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A timeline of the 2019 version of rolling blackouts goes like this:

On Oct. 4, San Diego Gas & Electric shut down power to about 400 customers east of the city. Five days later, Pacific Gas & Electric started deactivating 25,000 miles of lines serving more than 2 million customers in several counties. The numbers vary, but power was shut off in different places through the end of October.

Ostensibly, the blackouts were a response to California’s wildfire crisis, as high winds toppled trees and branches onto overhead power lines, one big cause of wildfires.

No electric power. Nagging wildfires menacing urban areas. Could California’s storied lifestyle be in greater danger?

The short, now-obvious answer is, yes, it can be. Now, the state’s powerful Public Utilities Commission has ordered California’s three major electric power providers to somehow secure another 3.3 gigawatts of reserve power supplies, with half of that extra power online by 2021, and the remainder by 2023.

On top of all that, PG&E — the state’s largest power supplier — entered bankruptcy earlier this year, and during PG&E’s wildfire-related blackouts last month, Gov. Gavin Newsom suggested the possibility of the state taking over for the private company.

The PUC’s order for companies to add surplus power supply, and on relatively short notice, comes as those companies are struggling with the problems caused by tens of thousands of miles of overhead power lines, and the increasing infusion of solar power into the state’s power grid, forcing per-unit prices down to the point that companies can’t profit from the sale of electricity.

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It is a mess of gigantic proportions in the for-profit private-sector energy industry, forcing them to retire gas-fired power plants, which regulators now understand could cause a sequel to the rolling blackouts from a couple of decades ago that compelled companies to build more power plants — which now may become obsolete.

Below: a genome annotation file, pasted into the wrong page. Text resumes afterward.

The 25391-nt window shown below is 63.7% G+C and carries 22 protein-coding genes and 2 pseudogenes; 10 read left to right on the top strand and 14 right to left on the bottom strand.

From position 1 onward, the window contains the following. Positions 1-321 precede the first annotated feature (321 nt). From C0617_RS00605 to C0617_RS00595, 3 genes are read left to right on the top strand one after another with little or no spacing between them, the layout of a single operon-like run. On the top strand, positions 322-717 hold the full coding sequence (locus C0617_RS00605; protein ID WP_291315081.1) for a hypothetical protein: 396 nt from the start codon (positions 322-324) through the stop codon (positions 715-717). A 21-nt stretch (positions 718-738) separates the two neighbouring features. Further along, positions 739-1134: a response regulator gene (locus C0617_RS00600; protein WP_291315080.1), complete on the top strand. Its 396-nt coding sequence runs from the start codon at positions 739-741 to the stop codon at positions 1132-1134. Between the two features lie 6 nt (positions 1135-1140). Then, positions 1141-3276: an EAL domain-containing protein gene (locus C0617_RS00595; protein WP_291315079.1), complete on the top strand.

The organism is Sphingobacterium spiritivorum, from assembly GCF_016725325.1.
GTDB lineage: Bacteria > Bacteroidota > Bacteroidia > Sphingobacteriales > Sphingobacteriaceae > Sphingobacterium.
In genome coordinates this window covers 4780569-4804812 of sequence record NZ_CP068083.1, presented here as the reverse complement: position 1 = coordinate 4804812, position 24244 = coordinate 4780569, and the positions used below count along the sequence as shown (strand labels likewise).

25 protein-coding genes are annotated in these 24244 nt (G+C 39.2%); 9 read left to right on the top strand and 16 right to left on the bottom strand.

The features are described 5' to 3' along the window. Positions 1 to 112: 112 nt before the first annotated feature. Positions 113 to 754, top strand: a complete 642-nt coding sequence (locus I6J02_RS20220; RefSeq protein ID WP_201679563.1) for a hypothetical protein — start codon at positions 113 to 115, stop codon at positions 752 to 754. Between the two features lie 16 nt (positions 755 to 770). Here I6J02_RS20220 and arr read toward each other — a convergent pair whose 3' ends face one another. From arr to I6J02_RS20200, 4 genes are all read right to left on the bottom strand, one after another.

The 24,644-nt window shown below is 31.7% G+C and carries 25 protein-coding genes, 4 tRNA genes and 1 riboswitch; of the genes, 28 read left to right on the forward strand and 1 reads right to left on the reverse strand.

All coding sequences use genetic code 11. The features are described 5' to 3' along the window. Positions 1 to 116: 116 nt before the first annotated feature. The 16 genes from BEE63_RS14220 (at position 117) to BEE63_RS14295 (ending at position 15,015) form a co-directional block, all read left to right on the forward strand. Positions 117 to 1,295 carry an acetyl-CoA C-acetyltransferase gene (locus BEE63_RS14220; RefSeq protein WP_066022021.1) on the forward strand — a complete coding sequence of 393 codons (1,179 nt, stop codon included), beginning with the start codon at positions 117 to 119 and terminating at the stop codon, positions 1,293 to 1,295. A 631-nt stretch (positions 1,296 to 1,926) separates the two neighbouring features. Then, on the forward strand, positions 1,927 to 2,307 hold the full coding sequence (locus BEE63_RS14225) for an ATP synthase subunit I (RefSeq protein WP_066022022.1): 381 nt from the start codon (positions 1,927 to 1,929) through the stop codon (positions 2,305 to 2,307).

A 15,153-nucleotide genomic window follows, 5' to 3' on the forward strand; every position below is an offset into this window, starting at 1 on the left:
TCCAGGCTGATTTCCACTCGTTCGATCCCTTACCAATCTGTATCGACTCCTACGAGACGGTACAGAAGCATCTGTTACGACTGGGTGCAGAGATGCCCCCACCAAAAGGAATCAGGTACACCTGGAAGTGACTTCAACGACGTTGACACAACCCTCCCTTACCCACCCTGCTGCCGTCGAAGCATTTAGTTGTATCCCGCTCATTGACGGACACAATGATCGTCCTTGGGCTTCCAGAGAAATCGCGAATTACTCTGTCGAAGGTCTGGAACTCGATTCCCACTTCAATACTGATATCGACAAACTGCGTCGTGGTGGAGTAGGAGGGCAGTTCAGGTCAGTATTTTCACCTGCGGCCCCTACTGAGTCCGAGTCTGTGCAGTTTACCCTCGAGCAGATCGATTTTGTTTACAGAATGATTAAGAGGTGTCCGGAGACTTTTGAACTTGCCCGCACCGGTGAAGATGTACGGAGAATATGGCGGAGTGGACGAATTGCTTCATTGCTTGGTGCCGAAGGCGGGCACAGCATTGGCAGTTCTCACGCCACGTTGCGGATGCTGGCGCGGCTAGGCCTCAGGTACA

The PUC mandate to providers for 3.3 gigawatts of surplus means they may be paying for surplus they don’t need and won’t use, digging deeper into the profits such private power companies rely on.

Wildfires are one very big problem for power companies, but so are the solar and wind farms sprouting across California, providing electric power for a fraction of the fossil-fuel method costs, thus making the power grid volatile and unpredictable. Further complicating the situation is the fact that the recent PUC order bans surplus fossil fuels from being used at any new power generators built to meet the requirement.

PG&E, which is already walking on eggshells because of its equipment’s role in wildfire destruction and its pending bankruptcy, reported it was pleased the PUC did not adopt an earlier proposal to require 4 gigawatts of additional resources. We’re not sure if there was sarcasm in that response, or just conciliation.

Striving for a seat at the table, environmental groups are calling on state regulators to abandon fossil fuels, period. The Sierra Club said the PUC’s surplus mandate “sets California back on its progress toward a clean energy future.”

And therein lies the real problem — what is California’s energy future? Nuclear power is disappearing. Fossil-fuel producers are under siege. Sustainable-energy sources are fighting an uphill battle against the oil industry. One might reasonably believe that, at some point, these disparate parts would come together on a unified plan.

Until that happens — and it likely won’t happen — perhaps the regional approach is the answer, as in the Central Coast cooperating on a strategy that results in electric power from the sun and wind.

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